The WAG’s $65M Inuit Art Centre will bring new stories to the forefront, say artists, curators
Beneath the Winnipeg Art Gallery, Darlene Coward Wight unlocks and enters an underground vault full of treasures of the North that are destined to rise and take over the busy downtown street corner next year.
Above ground, bundled-up construction workers pour cement over lattices of rebar as two giant cranes extend into the sky, building the new Inuit Art Centre that will be home to some of the art currently hidden from public view in the vault.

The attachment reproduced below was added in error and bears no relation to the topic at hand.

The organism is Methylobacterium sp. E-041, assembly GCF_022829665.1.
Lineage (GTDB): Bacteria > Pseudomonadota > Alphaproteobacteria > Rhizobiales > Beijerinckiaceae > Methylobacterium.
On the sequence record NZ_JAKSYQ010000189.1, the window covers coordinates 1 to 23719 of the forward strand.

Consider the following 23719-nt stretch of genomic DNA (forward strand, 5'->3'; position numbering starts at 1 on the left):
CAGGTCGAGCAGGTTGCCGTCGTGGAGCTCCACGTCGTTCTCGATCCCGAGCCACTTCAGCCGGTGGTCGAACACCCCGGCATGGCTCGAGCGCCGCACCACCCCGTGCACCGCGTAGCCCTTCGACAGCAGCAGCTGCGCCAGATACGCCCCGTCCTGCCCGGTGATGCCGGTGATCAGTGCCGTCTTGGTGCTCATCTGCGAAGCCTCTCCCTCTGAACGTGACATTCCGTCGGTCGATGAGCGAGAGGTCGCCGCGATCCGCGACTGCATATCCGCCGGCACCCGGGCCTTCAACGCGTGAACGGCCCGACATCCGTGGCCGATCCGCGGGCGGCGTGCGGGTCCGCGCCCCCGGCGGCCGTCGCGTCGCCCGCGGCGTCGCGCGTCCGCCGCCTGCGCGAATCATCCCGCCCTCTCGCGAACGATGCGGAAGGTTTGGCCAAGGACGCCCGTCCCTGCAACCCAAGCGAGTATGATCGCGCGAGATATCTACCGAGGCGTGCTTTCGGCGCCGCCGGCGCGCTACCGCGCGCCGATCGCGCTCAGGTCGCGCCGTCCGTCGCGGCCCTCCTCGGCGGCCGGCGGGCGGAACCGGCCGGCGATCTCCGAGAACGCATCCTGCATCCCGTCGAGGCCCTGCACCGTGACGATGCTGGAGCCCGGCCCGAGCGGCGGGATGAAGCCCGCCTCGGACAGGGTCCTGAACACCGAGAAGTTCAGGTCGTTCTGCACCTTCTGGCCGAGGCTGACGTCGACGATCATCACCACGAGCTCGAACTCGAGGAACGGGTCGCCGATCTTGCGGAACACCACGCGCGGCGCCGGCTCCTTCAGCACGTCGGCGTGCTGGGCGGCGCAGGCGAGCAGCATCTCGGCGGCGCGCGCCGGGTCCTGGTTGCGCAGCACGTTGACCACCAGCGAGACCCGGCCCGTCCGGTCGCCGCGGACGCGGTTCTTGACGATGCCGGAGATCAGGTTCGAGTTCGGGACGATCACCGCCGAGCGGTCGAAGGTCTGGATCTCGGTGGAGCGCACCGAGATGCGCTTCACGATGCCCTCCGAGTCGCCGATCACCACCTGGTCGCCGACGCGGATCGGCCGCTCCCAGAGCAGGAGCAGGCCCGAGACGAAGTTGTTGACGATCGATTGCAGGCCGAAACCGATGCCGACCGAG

Wight, the WAG’s long-time curator of Inuit art, spends a lot of her time in the windowless basement Inuit art vault tending to 7,500 stone, bone, antler and ivory carvings from across the Arctic that line tall shelves.
“The big thrill of being a curator is that I get to touch stuff all the time and thoroughly enjoy it,” she said after slipping on a pair of white handling gloves.
“Whalebone things, for example: you look at it, you think, ‘Wow, that must be heavy.’ And then you pick it up and it’s light as a feather, because it’s so porous and it’s been in the ground for 200 years.”